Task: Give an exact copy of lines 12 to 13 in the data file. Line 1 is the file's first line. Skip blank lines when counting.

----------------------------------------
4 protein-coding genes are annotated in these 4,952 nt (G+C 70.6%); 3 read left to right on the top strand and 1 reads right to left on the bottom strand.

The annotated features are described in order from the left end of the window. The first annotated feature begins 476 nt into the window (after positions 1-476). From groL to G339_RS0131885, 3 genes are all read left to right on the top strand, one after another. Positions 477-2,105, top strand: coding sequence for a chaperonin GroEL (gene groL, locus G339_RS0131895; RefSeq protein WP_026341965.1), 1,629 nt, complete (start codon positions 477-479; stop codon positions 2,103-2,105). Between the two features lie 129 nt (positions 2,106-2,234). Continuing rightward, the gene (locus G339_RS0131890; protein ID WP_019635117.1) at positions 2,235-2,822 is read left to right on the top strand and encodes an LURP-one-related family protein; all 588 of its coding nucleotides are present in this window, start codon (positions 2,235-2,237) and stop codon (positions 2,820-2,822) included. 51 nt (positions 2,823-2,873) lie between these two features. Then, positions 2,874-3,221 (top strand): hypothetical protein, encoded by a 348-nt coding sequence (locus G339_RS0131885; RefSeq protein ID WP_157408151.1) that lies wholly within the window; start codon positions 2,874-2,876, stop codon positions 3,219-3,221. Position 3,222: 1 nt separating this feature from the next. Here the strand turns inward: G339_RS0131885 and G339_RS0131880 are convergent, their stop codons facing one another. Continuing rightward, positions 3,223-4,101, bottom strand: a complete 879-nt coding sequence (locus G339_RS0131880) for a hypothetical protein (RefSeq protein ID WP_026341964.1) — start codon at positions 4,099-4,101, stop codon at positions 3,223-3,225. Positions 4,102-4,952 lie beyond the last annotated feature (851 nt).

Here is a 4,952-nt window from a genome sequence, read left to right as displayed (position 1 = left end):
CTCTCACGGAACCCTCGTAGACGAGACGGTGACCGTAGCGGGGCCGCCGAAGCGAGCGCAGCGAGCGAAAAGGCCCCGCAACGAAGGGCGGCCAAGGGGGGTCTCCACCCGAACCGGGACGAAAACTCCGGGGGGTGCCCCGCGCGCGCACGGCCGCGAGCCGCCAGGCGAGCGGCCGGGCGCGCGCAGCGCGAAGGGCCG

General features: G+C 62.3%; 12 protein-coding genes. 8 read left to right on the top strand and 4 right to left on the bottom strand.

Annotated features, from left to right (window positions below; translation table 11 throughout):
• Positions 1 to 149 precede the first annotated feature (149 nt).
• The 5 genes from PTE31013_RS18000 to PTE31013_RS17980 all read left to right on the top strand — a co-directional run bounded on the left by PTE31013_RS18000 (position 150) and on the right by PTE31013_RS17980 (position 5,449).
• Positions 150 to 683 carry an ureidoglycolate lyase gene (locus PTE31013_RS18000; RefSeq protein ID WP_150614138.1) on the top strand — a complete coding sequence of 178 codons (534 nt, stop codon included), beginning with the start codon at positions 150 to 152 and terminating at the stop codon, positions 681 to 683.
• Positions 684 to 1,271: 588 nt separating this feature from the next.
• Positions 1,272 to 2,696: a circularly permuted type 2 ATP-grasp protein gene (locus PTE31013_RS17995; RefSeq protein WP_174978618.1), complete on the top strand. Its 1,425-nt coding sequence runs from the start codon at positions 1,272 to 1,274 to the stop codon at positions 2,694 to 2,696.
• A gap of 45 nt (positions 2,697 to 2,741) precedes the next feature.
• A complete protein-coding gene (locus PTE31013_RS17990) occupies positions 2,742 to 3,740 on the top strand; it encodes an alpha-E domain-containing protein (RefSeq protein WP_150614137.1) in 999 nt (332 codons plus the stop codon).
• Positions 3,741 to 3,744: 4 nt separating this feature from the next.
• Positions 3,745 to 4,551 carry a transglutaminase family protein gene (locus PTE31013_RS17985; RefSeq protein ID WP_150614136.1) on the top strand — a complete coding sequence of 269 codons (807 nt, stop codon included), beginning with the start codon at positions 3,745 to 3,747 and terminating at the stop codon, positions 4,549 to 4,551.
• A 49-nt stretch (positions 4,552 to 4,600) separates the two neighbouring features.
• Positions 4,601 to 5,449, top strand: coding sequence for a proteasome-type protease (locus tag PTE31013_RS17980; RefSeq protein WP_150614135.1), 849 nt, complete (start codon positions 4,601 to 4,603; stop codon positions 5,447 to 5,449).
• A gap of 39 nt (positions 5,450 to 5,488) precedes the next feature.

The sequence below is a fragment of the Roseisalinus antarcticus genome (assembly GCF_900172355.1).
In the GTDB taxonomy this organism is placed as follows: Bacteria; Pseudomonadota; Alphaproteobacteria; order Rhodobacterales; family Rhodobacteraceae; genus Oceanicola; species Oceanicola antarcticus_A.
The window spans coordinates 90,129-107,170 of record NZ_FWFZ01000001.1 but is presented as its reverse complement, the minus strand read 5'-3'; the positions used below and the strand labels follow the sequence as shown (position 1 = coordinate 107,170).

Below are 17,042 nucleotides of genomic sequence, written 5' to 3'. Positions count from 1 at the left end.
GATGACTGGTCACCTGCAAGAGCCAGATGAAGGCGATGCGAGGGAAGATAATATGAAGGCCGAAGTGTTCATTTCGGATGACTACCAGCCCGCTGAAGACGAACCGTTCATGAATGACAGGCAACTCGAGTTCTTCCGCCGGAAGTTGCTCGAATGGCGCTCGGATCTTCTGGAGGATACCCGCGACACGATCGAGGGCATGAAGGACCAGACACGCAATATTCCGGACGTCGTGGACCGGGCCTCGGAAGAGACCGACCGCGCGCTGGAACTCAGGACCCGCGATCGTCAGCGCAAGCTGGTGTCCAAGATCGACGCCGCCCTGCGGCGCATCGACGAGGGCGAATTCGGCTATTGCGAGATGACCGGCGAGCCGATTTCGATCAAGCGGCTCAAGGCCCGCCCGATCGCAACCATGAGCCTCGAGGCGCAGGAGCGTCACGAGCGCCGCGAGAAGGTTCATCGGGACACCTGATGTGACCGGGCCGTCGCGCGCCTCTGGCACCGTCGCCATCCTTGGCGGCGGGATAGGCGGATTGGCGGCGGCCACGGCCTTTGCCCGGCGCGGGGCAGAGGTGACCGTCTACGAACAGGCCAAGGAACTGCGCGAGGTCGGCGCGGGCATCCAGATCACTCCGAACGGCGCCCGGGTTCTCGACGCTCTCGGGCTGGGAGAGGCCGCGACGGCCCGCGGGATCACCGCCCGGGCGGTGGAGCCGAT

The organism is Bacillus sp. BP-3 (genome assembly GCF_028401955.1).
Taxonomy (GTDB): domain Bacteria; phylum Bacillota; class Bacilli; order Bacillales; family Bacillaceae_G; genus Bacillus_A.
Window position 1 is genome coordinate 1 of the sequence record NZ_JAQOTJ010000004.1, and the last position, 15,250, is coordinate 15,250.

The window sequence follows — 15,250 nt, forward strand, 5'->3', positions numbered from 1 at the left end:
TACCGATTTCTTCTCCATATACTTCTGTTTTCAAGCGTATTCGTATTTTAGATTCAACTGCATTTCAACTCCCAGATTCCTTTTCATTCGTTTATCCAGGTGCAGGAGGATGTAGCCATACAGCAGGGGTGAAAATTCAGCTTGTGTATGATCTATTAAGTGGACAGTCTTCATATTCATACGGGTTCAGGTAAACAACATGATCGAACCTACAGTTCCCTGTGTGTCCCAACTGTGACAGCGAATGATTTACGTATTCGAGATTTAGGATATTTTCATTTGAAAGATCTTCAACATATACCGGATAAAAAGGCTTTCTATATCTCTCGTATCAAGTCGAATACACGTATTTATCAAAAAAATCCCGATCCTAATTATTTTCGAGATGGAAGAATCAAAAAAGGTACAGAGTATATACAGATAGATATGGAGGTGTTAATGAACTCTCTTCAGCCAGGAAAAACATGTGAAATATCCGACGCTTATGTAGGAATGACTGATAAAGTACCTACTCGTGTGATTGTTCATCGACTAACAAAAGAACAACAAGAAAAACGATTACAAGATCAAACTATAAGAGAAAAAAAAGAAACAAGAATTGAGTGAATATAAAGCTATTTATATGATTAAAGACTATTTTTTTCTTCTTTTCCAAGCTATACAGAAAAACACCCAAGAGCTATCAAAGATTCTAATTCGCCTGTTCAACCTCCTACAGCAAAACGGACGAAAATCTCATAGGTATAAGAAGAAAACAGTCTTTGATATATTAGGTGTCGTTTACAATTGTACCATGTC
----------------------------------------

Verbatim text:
• A gap of 45 nt (positions 2,697 to 2,741) precedes the next feature.
• A complete protein-coding gene (locus PTE31013_RS17990) occupies positions 2,742 to 3,740 on the top strand; it encodes an alpha-E domain-containing protein (RefSeq protein WP_150614137.1) in 999 nt (332 codons plus the stop codon).